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What the SPAC phenomenon is doing for VC-backed companies

Yahoo Finance’s Akiko Fujita and Zack Guzman discuss navigating the VC investing space with Sarah Foley, Partner at SWAT Equity Partners.

Video Transcript

ZACK GUZMAN: Welcome back to Yahoo Finance Live. We were very interested in seeing how VC activity, particularly early stage activity, might be impacted by the pandemic. And that was the focus of a new survey from 500 startups. And the group was able to find out that when you looked at the impact relative to where things were pre-pandemic, about 37% of early stage investors said that their investment activity since the pandemic began would be more than planned. Prior to the pandemic, 36% said it'd be about the same, and 26% said it would be less than pre-pandemic levels.

And our next guest has seen this all play out firsthand. Sarah Foley is partner at SWAT Equity Partners, an early stage venture capital firm focused on investing in emerging consumer brands. It's backed some of the brands we've had on this show, including 305 Fitness and college affordability startup, Frank. And Sarah, appreciate you coming on here to chat with us today. I mean, how big of a snapback has it been relative to, I guess, March of last year, when this was really getting kicked off, and how worried a lot of VCs were about these early stage brands?

SARAH FOLEY: Well, thank you for having me very much, Zack. It's a pleasure. Look, I think in the beginning of the pandemic period, most venture capital firms were very focused on putting their arms around the portfolio to make sure that they had the wherewithal in terms of operations, capital, and runway to make it to the other side.

We probably didn't expect the other side to take quite as long to arrive, but it slowed down activity in, I would say, the first quarter, second quarter of last year, but has definitely snapped back. I think you would say across all stages of VC, record levels of investment occurred in 2020, which meant they kind of made up for it in the third and fourth quarters of last year. That's where we found ourselves at SWAT Equity Partners as well. And our pipeline at the moment is at more active than it ever has been.

AKIKO FUJITA: Looking at your portfolio, it seems like there's a number of themes that we have seen pre-pandemic, but also really emerged during the pandemic. Sustainability a big one, fitness another one. We were talking new ways of fitness, but also affordability around education. When you talk about the growth, the funding side is something that you can certainly address. But I wonder in terms of the pitches you've been getting, what areas have really seen the biggest spike?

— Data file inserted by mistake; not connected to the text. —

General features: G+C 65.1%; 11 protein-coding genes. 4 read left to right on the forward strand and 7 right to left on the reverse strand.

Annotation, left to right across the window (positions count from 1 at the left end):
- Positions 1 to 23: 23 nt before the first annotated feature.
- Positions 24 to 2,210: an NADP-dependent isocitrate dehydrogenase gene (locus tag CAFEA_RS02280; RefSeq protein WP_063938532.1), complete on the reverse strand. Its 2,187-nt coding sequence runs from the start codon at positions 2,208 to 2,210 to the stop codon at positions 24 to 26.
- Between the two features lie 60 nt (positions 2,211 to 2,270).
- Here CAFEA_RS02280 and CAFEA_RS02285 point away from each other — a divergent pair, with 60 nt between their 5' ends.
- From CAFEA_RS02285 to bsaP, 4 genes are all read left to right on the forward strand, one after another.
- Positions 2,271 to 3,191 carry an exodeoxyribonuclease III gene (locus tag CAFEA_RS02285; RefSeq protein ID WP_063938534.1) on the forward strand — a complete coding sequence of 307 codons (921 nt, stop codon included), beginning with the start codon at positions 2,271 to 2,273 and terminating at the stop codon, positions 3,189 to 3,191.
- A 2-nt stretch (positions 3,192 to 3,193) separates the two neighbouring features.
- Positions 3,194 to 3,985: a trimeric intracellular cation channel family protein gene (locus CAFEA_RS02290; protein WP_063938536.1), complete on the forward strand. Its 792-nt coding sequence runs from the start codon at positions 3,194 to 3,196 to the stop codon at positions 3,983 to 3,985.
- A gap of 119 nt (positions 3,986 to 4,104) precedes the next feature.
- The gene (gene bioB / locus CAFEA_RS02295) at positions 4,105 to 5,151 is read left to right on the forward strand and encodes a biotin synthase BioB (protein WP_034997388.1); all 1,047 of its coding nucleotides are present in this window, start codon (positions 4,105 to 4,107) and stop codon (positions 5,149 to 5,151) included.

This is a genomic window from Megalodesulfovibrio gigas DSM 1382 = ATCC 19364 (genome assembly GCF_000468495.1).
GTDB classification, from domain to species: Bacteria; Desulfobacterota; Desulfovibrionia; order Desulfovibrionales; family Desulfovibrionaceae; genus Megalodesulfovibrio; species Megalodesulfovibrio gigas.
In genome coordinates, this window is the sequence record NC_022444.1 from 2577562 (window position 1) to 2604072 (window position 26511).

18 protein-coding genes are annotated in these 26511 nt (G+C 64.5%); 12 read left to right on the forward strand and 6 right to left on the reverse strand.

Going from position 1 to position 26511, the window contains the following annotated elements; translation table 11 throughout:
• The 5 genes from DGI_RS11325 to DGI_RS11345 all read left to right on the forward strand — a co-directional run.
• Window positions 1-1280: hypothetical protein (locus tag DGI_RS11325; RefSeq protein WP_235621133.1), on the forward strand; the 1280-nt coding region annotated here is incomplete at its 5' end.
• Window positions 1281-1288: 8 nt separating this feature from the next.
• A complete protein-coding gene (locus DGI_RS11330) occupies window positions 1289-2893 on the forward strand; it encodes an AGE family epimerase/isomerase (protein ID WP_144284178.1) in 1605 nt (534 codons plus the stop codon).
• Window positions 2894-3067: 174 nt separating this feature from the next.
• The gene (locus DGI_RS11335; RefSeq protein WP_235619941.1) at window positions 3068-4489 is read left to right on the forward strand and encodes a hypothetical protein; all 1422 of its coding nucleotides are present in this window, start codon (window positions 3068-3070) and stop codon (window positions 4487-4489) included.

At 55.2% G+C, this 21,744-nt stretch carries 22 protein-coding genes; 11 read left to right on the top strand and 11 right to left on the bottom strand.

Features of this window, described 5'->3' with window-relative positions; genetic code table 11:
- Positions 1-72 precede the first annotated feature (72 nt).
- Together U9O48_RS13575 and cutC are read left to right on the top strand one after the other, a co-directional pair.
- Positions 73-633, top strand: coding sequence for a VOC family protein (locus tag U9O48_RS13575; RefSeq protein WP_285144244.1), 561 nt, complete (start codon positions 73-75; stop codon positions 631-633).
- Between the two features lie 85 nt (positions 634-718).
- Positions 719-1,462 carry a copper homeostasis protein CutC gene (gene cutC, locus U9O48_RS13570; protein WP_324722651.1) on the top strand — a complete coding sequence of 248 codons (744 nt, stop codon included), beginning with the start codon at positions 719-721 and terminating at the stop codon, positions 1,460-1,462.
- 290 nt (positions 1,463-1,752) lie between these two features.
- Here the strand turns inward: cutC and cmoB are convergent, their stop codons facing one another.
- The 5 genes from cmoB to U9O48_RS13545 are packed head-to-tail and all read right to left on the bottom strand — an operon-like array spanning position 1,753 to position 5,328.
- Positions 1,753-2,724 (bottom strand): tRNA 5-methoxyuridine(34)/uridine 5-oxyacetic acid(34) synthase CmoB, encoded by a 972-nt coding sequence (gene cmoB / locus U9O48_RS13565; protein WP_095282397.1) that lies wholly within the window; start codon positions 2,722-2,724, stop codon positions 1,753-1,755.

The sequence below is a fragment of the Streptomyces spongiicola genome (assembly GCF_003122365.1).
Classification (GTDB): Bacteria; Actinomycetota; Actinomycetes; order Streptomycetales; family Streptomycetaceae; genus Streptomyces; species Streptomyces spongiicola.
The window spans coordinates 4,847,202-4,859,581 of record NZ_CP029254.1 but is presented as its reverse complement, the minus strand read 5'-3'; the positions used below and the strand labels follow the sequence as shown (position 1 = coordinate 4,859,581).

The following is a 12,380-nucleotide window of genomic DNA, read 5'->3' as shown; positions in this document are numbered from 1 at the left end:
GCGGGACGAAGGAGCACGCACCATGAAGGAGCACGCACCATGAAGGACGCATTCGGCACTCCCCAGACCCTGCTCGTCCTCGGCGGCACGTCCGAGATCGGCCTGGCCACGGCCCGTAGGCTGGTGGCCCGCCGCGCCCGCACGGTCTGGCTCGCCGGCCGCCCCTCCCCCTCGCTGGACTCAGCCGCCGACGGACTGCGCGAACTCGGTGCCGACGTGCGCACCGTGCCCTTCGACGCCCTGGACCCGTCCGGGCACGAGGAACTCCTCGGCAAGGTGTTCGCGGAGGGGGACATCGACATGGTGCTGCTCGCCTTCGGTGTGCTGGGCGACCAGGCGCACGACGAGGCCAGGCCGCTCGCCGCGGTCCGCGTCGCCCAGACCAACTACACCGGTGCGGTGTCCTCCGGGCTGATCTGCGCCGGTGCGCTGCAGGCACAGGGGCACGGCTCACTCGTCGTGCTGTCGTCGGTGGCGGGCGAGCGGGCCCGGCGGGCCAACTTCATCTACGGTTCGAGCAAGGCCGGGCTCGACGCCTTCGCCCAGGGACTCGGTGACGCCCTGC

SARAH FOLEY: So it's a great question. One of the areas, amazingly, that we found a lot of traction in the last eight weeks is feminine health, specifically feminine health and areas within feminine health that have been stigmatized historically. We've seen countless pitches. Sometimes that's just the ebb and flow of our business.

But it's been a lot of fun and thoroughly enjoying to talk to diverse founders. As you would imagine, a feminine health company is generally probably going to be founded by a female or females. And they're working toward solutions to pain points of problems women are experiencing either shopping for products in the drugstore that they might feel embarrassed or awkward buying, but putting them in an access channel of ecommerce that makes the receipt, safety, and convenience, discretion of using those products in the safety of their own home, a wonderful journey and experience for that consumer.

ZACK GUZMAN: Yeah, that was another takeaway in that 500 startups survey. By far and away the most active sector, they said. Investors had said health care, 41%.